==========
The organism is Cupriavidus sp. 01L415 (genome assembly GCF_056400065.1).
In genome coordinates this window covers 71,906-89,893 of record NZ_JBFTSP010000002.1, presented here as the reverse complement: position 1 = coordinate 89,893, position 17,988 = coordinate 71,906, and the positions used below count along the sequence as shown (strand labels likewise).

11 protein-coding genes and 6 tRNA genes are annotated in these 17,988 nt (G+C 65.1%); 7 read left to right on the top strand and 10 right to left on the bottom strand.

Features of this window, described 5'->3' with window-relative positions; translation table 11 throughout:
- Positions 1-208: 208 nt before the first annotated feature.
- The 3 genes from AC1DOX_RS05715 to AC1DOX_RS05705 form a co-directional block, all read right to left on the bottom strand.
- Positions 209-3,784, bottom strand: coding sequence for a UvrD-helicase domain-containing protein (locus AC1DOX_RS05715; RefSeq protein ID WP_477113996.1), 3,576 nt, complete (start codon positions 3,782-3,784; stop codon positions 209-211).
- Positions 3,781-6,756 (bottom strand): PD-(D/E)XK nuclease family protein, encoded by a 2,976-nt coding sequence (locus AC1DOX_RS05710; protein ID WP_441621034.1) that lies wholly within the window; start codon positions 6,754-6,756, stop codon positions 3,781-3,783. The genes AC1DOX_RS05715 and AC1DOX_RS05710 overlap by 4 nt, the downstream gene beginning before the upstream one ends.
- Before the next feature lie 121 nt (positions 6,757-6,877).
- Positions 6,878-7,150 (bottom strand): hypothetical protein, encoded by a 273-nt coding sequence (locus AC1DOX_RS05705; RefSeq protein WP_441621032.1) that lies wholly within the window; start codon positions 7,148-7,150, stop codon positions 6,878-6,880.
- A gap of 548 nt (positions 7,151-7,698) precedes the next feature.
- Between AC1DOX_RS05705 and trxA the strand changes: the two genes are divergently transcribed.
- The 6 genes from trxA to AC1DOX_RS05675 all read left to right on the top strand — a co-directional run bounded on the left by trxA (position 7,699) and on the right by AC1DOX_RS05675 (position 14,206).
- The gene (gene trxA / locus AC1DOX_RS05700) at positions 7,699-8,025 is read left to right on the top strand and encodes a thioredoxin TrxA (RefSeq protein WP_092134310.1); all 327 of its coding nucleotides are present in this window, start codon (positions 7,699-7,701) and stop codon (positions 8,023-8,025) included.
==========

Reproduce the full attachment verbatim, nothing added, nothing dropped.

The organism is Cupriavidus sp. 01L415 (genome assembly GCF_056400065.1).
In genome coordinates this window covers 71,906-89,893 of record NZ_JBFTSP010000002.1, presented here as the reverse complement: position 1 = coordinate 89,893, position 17,988 = coordinate 71,906, and the positions used below count along the sequence as shown (strand labels likewise).

11 protein-coding genes and 6 tRNA genes are annotated in these 17,988 nt (G+C 65.1%); 7 read left to right on the top strand and 10 right to left on the bottom strand.

Features of this window, described 5'->3' with window-relative positions; translation table 11 throughout:
- Positions 1-208: 208 nt before the first annotated feature.
- The 3 genes from AC1DOX_RS05715 to AC1DOX_RS05705 form a co-directional block, all read right to left on the bottom strand.
- Positions 209-3,784, bottom strand: coding sequence for a UvrD-helicase domain-containing protein (locus AC1DOX_RS05715; RefSeq protein ID WP_477113996.1), 3,576 nt, complete (start codon positions 3,782-3,784; stop codon positions 209-211).
- Positions 3,781-6,756 (bottom strand): PD-(D/E)XK nuclease family protein, encoded by a 2,976-nt coding sequence (locus AC1DOX_RS05710; protein ID WP_441621034.1) that lies wholly within the window; start codon positions 6,754-6,756, stop codon positions 3,781-3,783. The genes AC1DOX_RS05715 and AC1DOX_RS05710 overlap by 4 nt, the downstream gene beginning before the upstream one ends.
- Before the next feature lie 121 nt (positions 6,757-6,877).
- Positions 6,878-7,150 (bottom strand): hypothetical protein, encoded by a 273-nt coding sequence (locus AC1DOX_RS05705; RefSeq protein WP_441621032.1) that lies wholly within the window; start codon positions 7,148-7,150, stop codon positions 6,878-6,880.
- A gap of 548 nt (positions 7,151-7,698) precedes the next feature.
- Between AC1DOX_RS05705 and trxA the strand changes: the two genes are divergently transcribed.
- The 6 genes from trxA to AC1DOX_RS05675 all read left to right on the top strand — a co-directional run bounded on the left by trxA (position 7,699) and on the right by AC1DOX_RS05675 (position 14,206).
- The gene (gene trxA / locus AC1DOX_RS05700) at positions 7,699-8,025 is read left to right on the top strand and encodes a thioredoxin TrxA (RefSeq protein WP_092134310.1); all 327 of its coding nucleotides are present in this window, start codon (positions 7,699-7,701) and stop codon (positions 8,023-8,025) included.